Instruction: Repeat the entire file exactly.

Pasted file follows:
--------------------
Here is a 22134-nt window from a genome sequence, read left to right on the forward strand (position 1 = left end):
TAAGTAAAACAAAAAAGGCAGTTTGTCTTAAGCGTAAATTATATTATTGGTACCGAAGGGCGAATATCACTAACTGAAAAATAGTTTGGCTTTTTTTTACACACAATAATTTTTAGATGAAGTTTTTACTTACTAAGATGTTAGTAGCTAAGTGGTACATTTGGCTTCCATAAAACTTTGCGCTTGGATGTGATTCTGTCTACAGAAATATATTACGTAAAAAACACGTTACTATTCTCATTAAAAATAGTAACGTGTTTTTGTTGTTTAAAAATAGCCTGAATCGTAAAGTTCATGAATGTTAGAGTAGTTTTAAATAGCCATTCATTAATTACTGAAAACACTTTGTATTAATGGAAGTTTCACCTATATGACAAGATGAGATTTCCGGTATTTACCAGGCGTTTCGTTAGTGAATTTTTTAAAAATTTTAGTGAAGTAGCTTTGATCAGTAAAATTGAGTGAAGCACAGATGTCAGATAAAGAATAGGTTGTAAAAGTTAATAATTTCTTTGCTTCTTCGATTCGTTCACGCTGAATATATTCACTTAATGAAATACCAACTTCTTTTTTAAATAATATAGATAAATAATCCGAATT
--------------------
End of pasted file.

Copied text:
Here is a 22134-nt window from a genome sequence, read left to right on the forward strand (position 1 = left end):
TAAGTAAAACAAAAAAGGCAGTTTGTCTTAAGCGTAAATTATATTATTGGTACCGAAGGGCGAATATCACTAACTGAAAAATAGTTTGGCTTTTTTTTACACACAATAATTTTTAGATGAAGTTTTTACTTACTAAGATGTTAGTAGCTAAGTGGTACATTTGGCTTCCATAAAACTTTGCGCTTGGATGTGATTCTGTCTACAGAAATATATTACGTAAAAAACACGTTACTATTCTCATTAAAAATAGTAACGTGTTTTTGTTGTTTAAAAATAGCCTGAATCGTAAAGTTCATGAATGTTAGAGTAGTTTTAAATAGCCATTCATTAATTACTGAAAACACTTTGTATTAATGGAAGTTTCACCTATATGACAAGATGAGATTTCCGGTATTTACCAGGCGTTTCGTTAGTGAATTTTTTAAAAATTTTAGTGAAGTAGCTTTGATCAGTAAAATTGAGTGAAGCACAGATGTCAGATAAAGAATAGGTTGTAAAAGTTAATAATTTCTTTGCTTCTTCGATTCGTTCACGCTGAATATATTCACTTAATGAAATACCAACTTCTTTTTTAAATAATATAGATAAATAATCCGAATT